American Go E-Journal

The Power Report: Shibano to challenge for Honinbo; Kyo wins Judan; Iyama to challenge for Gosei

Wednesday May 12, 2021

by John Power, Japan correspondent for the E-Journal

Kyo Kagen

Shibano to challenge for Honinbo title
All the games in the final round of the 76th Honinbo League were played at the Nihon Ki-in in Tokyo on April 2. Going into this round, four players were still in the running to win the league: Shibano Toramaru on 5-1 and three players, Kyo Kagen (Xu Jiayuan), Ichiriki Ryo, and Hane Naoki, who were close behind on 4-2. Hane was slated to play Shibano; the latter had a bad record against Hane, having won only two of their eight games and none of the three they had played in the Honinbo League. Kyo and Ichiriki did what they had to do, winning their games, but it was to no avail, as Shibano overcame his nemesis.

This result would have been a big disappointment for Ichiriki: he had held the sole lead at the halfway mark with 4-0, but successive losses to Shibano and Kyo were costly. An interesting point is that the final positions in the league were unchanged from the previous league; also, it had already been decided before the final round that the bottom four players would lose their league places.

Shibano will be seeking revenge for his losses to Iyama in the Honinbo and Meijin title matches last year. The best-of-seven starts on May 11. Final-round results follow.

Shibano Toramaru (B) beat Hane Naoki by resig.; Ichiriki Ryo Tengen (B) beat Oishi Ryuhei 7P by resig.; Ko Iso 9P (B) beat Tsuruyama Atsushi 8P by resig.; Kyo Kagen 8P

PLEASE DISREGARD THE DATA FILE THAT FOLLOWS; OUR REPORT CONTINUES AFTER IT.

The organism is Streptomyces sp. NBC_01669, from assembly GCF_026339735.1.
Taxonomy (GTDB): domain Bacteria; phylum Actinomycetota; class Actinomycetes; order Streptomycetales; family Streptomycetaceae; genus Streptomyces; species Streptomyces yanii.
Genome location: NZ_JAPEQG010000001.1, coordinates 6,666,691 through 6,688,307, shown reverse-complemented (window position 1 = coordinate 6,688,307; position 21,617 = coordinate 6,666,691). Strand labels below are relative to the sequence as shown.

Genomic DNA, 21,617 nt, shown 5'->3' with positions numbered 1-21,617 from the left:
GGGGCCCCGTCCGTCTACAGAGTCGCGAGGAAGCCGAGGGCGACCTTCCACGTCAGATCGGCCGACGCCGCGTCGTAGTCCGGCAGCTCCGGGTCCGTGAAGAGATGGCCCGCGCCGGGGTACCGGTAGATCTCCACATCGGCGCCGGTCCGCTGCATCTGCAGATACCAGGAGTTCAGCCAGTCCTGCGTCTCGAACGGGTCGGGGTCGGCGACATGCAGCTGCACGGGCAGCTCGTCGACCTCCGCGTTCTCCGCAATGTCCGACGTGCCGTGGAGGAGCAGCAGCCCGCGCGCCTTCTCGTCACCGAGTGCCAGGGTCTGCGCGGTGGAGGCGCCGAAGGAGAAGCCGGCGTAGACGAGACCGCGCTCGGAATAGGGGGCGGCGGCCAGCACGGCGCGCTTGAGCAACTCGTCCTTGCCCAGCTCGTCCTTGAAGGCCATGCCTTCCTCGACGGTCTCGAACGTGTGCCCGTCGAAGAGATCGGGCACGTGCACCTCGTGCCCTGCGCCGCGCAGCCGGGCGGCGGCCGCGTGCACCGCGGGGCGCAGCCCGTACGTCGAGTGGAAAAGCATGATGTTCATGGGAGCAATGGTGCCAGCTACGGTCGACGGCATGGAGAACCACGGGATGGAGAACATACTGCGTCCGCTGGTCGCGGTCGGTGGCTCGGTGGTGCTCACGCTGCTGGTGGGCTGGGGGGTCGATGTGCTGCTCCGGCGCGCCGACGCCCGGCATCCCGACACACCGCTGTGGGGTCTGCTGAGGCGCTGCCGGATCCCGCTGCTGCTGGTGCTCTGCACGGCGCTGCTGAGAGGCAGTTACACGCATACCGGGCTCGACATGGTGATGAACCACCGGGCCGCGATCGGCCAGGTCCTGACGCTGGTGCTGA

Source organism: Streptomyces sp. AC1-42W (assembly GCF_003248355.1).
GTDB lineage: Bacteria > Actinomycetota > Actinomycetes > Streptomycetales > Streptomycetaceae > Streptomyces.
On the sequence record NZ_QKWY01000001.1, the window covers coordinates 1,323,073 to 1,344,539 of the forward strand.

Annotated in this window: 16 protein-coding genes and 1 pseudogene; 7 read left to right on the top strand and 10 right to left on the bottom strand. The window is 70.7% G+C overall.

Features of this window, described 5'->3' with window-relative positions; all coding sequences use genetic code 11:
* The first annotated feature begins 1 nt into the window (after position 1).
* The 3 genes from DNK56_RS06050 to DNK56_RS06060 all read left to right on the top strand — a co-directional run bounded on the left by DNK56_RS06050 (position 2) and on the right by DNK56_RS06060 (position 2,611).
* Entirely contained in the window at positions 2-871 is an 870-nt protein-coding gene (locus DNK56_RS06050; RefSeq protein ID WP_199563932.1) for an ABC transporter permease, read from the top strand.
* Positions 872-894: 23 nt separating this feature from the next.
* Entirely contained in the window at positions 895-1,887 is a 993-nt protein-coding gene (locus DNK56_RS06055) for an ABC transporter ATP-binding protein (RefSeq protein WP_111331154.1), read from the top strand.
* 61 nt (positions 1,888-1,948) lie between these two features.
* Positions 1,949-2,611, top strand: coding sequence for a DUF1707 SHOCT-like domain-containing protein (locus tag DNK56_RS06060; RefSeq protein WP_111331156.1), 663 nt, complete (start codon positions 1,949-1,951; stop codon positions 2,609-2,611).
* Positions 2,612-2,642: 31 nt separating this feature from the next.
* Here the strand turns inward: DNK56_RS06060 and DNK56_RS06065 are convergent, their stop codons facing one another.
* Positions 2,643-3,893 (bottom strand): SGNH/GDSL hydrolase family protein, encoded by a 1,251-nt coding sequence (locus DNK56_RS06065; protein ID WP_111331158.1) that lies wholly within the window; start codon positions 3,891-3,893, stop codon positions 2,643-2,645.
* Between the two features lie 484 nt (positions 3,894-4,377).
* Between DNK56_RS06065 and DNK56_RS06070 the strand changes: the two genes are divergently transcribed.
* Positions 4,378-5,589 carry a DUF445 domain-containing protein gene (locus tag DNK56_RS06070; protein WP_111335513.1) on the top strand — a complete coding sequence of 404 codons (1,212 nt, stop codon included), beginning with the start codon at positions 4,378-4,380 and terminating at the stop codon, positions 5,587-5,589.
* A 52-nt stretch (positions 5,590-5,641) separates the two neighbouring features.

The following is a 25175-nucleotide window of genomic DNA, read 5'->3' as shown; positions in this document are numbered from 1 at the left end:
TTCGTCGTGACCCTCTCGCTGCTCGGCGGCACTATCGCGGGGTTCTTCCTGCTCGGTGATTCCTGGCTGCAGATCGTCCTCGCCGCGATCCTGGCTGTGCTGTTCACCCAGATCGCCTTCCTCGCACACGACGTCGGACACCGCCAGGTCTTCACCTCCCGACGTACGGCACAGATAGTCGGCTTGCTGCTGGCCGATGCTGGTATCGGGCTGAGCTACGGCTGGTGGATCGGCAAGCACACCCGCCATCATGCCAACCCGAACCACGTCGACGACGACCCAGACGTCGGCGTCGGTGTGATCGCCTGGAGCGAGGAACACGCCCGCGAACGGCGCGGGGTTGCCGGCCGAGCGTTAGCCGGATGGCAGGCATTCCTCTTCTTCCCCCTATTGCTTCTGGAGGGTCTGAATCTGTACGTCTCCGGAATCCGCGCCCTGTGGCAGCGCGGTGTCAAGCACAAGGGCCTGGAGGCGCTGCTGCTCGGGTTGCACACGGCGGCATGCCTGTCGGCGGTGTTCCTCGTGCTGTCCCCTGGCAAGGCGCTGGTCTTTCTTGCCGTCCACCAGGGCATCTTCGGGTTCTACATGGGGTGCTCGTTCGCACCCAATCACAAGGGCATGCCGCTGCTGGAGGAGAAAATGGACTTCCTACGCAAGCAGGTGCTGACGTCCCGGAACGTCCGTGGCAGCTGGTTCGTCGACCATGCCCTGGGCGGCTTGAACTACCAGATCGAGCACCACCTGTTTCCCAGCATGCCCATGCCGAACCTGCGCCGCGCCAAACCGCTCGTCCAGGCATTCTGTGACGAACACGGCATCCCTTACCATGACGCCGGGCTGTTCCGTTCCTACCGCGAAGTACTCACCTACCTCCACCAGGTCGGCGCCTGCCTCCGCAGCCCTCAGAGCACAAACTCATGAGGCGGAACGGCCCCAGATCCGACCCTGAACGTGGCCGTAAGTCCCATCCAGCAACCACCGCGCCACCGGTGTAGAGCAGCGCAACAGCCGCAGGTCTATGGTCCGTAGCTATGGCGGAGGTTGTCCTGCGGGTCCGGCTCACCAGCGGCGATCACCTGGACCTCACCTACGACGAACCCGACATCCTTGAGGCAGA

Kyo wins Judan title
   The rivalry in the post-Iyama generation is quite fierce. Kyo Kagen (Xu Jiayuan) took the lead when he won his first top-seven title by beating Iyama Yuta 3-0 in the 43rd Gosei title three years ago, but he failed to defend the title the following year. Since then he has fallen behind Shibano Toramaru and Ichiriki Ryo, both of whom won two titles last year. Even so, Kyo’s results have always placed him in the top group. This year, he won the right to challenge Shibano for the Judan title. The match was very closely fought, but Kyo outplayed the title-holder in the final game. Winning his second top-seven title earned him an automatic promotion to 9-dan, so in rank he drew level with Shibano and Ichiriki. The Judan is the lowest-ranked of the top-seven titles, so the pecking order now is: Iyama Yuta Kisei, Meijin & Honinbo; Ichiriki Tengen & Gosei; Shibano Oza, and Kyo Judan. Results follow.

Game 1 (March 2). Kyo (B) by resig.
Game 2 (March 24). Shibano (B) by resig. (These two games are covered in my report of April 6.)
Game 3 (April 8). Kyo (B) by 4.5 points.
Game 4 (April 20). Shibano (B) by resig.
Game 5 (April 28). Kyo (B) by resig.

Iyama to challenge for Gosei
   The play-off to decide the challenger to Ichiriki Ryo for the 46th Gosei title was held at the Kansai Headquarters of the Nihon Ki-in on May 6. Taking black, Iyama beat Ida Atsushi 8P by resig. He held this title for six years in a row from the 42nd to the 47th terms.

Tomorrow: Mi Yuting wins MLily Cup ; Sumire enters C League; Fujisawa enters Agon Kiriyama main tournament